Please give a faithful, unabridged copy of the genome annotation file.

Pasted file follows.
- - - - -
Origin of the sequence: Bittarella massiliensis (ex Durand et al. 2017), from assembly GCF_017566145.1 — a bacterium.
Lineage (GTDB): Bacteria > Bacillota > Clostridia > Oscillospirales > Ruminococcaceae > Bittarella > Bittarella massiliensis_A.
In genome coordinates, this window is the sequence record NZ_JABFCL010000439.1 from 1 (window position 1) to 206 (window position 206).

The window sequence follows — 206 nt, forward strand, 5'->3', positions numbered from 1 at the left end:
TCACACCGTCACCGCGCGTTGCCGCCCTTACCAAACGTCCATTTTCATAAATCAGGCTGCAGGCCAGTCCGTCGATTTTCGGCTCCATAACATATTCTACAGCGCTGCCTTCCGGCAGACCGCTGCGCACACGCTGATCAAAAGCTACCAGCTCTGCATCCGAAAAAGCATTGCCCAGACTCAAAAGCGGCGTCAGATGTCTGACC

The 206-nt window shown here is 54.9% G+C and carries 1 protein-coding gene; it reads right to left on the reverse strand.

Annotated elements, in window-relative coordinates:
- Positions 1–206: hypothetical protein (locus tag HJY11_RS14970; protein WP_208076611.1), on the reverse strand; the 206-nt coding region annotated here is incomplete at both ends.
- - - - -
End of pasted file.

Origin of the sequence: Bittarella massiliensis (ex Durand et al. 2017), from assembly GCF_017566145.1 — a bacterium.
Lineage (GTDB): Bacteria > Bacillota > Clostridia > Oscillospirales > Ruminococcaceae > Bittarella > Bittarella massiliensis_A.
In genome coordinates, this window is the sequence record NZ_JABFCL010000439.1 from 1 (window position 1) to 206 (window position 206).

The window sequence follows — 206 nt, forward strand, 5'->3', positions numbered from 1 at the left end:
TCACACCGTCACCGCGCGTTGCCGCCCTTACCAAACGTCCATTTTCATAAATCAGGCTGCAGGCCAGTCCGTCGATTTTCGGCTCCATAACATATTCTACAGCGCTGCCTTCCGGCAGACCGCTGCGCACACGCTGATCAAAAGCTACCAGCTCTGCATCCGAAAAAGCATTGCCCAGACTCAAAAGCGGCGTCAGATGTCTGACC

The 206-nt window shown here is 54.9% G+C and carries 1 protein-coding gene; it reads right to left on the reverse strand.

Annotated elements, in window-relative coordinates:
- Positions 1–206: hypothetical protein (locus tag HJY11_RS14970; protein WP_208076611.1), on the reverse strand; the 206-nt coding region annotated here is incomplete at both ends.